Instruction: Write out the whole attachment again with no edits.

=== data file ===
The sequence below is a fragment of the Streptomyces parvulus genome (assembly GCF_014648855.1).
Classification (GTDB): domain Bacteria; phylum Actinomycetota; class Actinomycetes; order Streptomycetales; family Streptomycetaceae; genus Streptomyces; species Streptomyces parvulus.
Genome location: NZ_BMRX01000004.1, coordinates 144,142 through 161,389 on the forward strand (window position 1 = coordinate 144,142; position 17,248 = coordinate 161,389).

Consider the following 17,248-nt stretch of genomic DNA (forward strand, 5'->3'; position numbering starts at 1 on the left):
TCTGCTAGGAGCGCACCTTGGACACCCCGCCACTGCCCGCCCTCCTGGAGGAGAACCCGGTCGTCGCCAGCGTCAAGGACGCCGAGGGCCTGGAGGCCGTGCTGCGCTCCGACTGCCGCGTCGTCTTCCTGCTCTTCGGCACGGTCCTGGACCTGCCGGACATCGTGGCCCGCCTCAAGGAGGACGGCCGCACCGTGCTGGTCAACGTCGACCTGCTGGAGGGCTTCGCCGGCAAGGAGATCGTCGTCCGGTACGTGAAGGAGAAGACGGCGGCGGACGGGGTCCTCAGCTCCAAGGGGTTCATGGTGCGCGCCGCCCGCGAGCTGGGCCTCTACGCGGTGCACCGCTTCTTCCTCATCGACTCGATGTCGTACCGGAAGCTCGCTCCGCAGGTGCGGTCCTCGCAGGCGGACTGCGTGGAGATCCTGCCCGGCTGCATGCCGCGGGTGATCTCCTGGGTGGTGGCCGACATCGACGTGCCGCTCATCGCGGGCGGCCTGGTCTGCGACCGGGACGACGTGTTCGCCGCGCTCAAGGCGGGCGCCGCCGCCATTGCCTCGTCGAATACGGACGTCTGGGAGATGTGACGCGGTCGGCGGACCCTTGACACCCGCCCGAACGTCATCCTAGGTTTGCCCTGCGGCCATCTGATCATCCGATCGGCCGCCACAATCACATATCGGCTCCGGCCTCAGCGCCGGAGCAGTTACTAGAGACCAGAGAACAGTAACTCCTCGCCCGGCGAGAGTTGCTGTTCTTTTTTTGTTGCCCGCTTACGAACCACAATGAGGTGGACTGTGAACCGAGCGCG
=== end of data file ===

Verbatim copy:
The sequence below is a fragment of the Streptomyces parvulus genome (assembly GCF_014648855.1).
Classification (GTDB): domain Bacteria; phylum Actinomycetota; class Actinomycetes; order Streptomycetales; family Streptomycetaceae; genus Streptomyces; species Streptomyces parvulus.
Genome location: NZ_BMRX01000004.1, coordinates 144,142 through 161,389 on the forward strand (window position 1 = coordinate 144,142; position 17,248 = coordinate 161,389).

Consider the following 17,248-nt stretch of genomic DNA (forward strand, 5'->3'; position numbering starts at 1 on the left):
TCTGCTAGGAGCGCACCTTGGACACCCCGCCACTGCCCGCCCTCCTGGAGGAGAACCCGGTCGTCGCCAGCGTCAAGGACGCCGAGGGCCTGGAGGCCGTGCTGCGCTCCGACTGCCGCGTCGTCTTCCTGCTCTTCGGCACGGTCCTGGACCTGCCGGACATCGTGGCCCGCCTCAAGGAGGACGGCCGCACCGTGCTGGTCAACGTCGACCTGCTGGAGGGCTTCGCCGGCAAGGAGATCGTCGTCCGGTACGTGAAGGAGAAGACGGCGGCGGACGGGGTCCTCAGCTCCAAGGGGTTCATGGTGCGCGCCGCCCGCGAGCTGGGCCTCTACGCGGTGCACCGCTTCTTCCTCATCGACTCGATGTCGTACCGGAAGCTCGCTCCGCAGGTGCGGTCCTCGCAGGCGGACTGCGTGGAGATCCTGCCCGGCTGCATGCCGCGGGTGATCTCCTGGGTGGTGGCCGACATCGACGTGCCGCTCATCGCGGGCGGCCTGGTCTGCGACCGGGACGACGTGTTCGCCGCGCTCAAGGCGGGCGCCGCCGCCATTGCCTCGTCGAATACGGACGTCTGGGAGATGTGACGCGGTCGGCGGACCCTTGACACCCGCCCGAACGTCATCCTAGGTTTGCCCTGCGGCCATCTGATCATCCGATCGGCCGCCACAATCACATATCGGCTCCGGCCTCAGCGCCGGAGCAGTTACTAGAGACCAGAGAACAGTAACTCCTCGCCCGGCGAGAGTTGCTGTTCTTTTTTTGTTGCCCGCTTACGAACCACAATGAGGTGGACTGTGAACCGAGCGCG